Month: February 2013

Detroit, 1932

By Kate Healey

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There is a profound depth to you,
your irises ebb out towards me,
from above those arrow head cheekbones,
sublime in their listlessness,
infinitely vast and achingly familiar.

Swaddling my head,
like smoke levitating against the ceiling, is your voice.
A voice like bourbon,
encompassing my ear drums.
Obliviously I gravitate towards you,
only to be disarmed and overwhelmed
by the visceral reaction I have to you,
and the fragility of our connection,
the absolute complementary juxtaposition we constantly demonstrate is aweinducing.

Formally I know nothing of you,
but I know your soul so well,
for it is a fragment of my own,
splintered from the the continuum of consciousness,
a relic from a past life that I am certain that we shared.

Kate Healey

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By John Grey

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Thought over it
as rain piled on…
the roof, the windows, everything…
considered pure refusal,
the remnants of my energy,
as rain reached out,
tormented my reverberating psyche…
there was repent the carnal alley ways
or bathe more often,
or stop lapping up snow-melt with my tongue,
or give the tanned young man in my head
the tattered family Bible,
that he might someday spray his altars
with fine jasmine or unadulterated piss –
but then I figured coldness
was my only mercy,
black clouds that swamp my head
bursting, going with the rain…
fact is, I cannot
though I have,
I must not,
though I should…
through mud, through scrubby hills,
through the door of friends
and out the door of strangers…
no more feeling that isn’t
fingers on my chin,
no looking further than the walls
of the room I’m in…
damn rain, I’m staring through the window pane,
it’s all reflection with runny eyes and nose,
surprised to meet a man of my shrunken dimension
I vow to never think of her,
to shoot first, speak less,
take money where I find it,
and soon enough the rain will stop,
sky clear, maybe even warm up a little just
enough so I need not vow again…
spend my last years
blistered on the beach

John Grey

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Memory, The Body

By Cara Schiff

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The body cannot forget.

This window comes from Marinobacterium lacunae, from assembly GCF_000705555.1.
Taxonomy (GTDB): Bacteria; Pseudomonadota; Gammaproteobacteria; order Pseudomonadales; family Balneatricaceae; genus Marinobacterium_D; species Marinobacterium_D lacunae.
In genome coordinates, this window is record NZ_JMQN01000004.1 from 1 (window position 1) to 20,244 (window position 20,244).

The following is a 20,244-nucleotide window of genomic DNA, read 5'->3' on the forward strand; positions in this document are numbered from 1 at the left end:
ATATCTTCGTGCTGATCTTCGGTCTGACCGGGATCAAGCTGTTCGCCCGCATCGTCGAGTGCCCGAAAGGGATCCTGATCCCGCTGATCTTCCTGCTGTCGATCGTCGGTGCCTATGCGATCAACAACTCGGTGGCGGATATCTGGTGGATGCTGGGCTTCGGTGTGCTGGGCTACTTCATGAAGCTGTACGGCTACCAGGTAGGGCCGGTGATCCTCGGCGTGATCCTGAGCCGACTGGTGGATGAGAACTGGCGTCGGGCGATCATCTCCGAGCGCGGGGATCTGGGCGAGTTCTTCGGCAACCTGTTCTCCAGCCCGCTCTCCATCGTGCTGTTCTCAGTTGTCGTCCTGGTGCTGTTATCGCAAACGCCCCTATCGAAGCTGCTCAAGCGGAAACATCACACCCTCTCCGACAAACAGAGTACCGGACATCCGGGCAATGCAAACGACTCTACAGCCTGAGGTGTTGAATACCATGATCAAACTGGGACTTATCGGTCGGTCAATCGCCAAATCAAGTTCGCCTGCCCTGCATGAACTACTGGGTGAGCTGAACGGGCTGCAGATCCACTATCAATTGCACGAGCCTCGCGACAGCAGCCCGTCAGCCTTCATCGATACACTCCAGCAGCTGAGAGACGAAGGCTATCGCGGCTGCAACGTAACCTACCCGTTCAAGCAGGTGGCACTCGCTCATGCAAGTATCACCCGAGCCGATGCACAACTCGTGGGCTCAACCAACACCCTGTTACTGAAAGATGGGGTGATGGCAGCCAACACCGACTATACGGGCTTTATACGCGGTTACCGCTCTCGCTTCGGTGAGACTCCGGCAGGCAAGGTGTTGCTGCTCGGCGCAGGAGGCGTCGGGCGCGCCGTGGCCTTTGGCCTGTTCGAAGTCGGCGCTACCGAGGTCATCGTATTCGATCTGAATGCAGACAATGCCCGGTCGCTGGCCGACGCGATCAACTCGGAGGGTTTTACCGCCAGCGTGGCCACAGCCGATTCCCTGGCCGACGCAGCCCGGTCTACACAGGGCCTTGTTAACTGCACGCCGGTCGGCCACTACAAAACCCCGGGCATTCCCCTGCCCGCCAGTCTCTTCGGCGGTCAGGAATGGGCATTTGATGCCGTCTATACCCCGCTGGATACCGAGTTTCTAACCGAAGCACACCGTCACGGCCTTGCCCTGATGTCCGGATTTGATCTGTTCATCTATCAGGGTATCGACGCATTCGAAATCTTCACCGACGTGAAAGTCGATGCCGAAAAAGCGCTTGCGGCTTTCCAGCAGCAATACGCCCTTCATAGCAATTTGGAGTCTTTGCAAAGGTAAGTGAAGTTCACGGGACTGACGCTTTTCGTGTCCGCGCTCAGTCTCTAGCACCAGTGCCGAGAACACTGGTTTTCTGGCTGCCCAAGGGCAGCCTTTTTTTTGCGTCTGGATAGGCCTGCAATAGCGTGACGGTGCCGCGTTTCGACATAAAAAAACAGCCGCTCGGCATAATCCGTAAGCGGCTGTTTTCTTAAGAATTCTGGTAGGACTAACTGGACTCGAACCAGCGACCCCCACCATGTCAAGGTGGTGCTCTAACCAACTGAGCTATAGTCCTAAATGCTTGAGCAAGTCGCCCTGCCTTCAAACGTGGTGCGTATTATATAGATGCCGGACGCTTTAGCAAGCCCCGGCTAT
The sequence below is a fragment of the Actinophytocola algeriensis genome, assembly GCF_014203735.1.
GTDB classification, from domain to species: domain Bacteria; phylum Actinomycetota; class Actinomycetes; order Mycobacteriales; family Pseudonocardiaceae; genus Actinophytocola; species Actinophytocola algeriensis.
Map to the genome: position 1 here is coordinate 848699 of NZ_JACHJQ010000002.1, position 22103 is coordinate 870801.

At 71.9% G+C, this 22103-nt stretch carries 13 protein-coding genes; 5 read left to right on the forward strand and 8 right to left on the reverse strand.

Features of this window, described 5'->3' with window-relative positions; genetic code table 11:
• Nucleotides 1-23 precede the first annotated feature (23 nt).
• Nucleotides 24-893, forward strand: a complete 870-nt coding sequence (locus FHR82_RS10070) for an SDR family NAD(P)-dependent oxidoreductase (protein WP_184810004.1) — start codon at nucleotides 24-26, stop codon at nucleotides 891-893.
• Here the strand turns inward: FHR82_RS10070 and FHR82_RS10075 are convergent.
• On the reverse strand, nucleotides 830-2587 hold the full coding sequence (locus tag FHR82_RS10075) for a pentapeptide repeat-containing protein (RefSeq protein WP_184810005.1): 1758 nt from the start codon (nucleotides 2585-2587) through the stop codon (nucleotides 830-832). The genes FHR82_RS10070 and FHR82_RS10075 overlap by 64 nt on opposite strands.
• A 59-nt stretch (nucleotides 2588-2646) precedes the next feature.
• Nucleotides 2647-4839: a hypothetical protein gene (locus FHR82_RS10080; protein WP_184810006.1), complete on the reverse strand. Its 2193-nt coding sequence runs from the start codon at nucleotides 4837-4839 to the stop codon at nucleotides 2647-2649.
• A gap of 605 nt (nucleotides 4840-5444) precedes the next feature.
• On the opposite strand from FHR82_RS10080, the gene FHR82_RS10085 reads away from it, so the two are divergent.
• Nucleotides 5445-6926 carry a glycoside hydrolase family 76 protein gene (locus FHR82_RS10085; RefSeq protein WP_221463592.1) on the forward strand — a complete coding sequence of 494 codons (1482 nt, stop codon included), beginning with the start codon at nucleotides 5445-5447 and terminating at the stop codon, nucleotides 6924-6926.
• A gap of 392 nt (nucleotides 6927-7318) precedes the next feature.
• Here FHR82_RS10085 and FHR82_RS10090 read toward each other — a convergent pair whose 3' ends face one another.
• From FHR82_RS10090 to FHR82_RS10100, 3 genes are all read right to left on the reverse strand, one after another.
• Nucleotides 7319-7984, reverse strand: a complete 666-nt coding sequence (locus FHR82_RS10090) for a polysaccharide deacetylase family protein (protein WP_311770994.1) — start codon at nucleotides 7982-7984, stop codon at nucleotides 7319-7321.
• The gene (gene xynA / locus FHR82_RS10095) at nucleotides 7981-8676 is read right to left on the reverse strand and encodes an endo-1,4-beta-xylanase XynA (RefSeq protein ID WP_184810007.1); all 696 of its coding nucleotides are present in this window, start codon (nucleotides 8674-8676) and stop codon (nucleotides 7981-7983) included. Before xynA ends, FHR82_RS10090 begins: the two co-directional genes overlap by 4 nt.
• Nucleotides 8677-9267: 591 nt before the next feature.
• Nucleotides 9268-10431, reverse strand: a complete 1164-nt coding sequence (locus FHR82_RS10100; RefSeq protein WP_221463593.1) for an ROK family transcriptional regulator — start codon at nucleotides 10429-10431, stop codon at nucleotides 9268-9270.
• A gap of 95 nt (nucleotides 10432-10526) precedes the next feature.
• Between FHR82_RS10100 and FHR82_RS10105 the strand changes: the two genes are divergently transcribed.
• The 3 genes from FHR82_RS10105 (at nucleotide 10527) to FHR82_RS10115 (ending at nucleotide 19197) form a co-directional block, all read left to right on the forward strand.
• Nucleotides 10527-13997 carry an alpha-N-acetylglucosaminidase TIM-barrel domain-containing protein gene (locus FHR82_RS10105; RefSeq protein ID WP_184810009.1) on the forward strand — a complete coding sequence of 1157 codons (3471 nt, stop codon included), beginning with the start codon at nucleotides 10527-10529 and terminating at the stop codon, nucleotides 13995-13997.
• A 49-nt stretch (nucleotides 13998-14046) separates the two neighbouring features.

Shoulders slump to protect.
What’s left to regret?

Rolls of flesh beset
her bones. Armor to deflect.
The body cannot forget.

The toxins leach in sweat.
Pills leave lips spit-flecked.
What’s left to regret?

Each touch tallies against a debt.
Her skin numbs with neglect.
The body cannot forget.

Fingers stick to a cigarette,
yellow chemical and man intersect.
What’s left to regret?

To medicate hides the threat
of the memory a body can collect.
The body cannot forget
what’s left to regret

Cara Schiff

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Two Pieces

By Benjamin Grossman

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The challenge is not to blow out the fire. The fire should only shiver, shiver as if in need
of the flames of another fire. And the candles should never weep. They should have
wounds but never scars. And before you gather your storm, words must wake,
happiness must season voices, a group of lungs melting into a chorus of one. The
wish needn’t be wrapped in wrapping paper either. No, the wish should undress itself
until its clothed only in the flickering light. And as the darkness falls gray should rise,
fumes fragranced by the scent of your younger selves. See, the challenge is not to blow
out the fire; it is to convert that fire into smoke.

Another Lamb In Need Of Slaughtering

I imagine you walking along the edge of the shadows, using “Q-tips” to remove the
skeleton-layered truths about your ears, sticking a finger down your throat to expel
your blame-filled stomach, even warming yourself up with your own tears because
you’ve tired of fire. I imagine you then closing your eyes so that you lose your shadow,
wishing for your horns, your barbed tongue, your hooves to ripen and decay. Perhaps
you pluck out your eyes when they don’t. …

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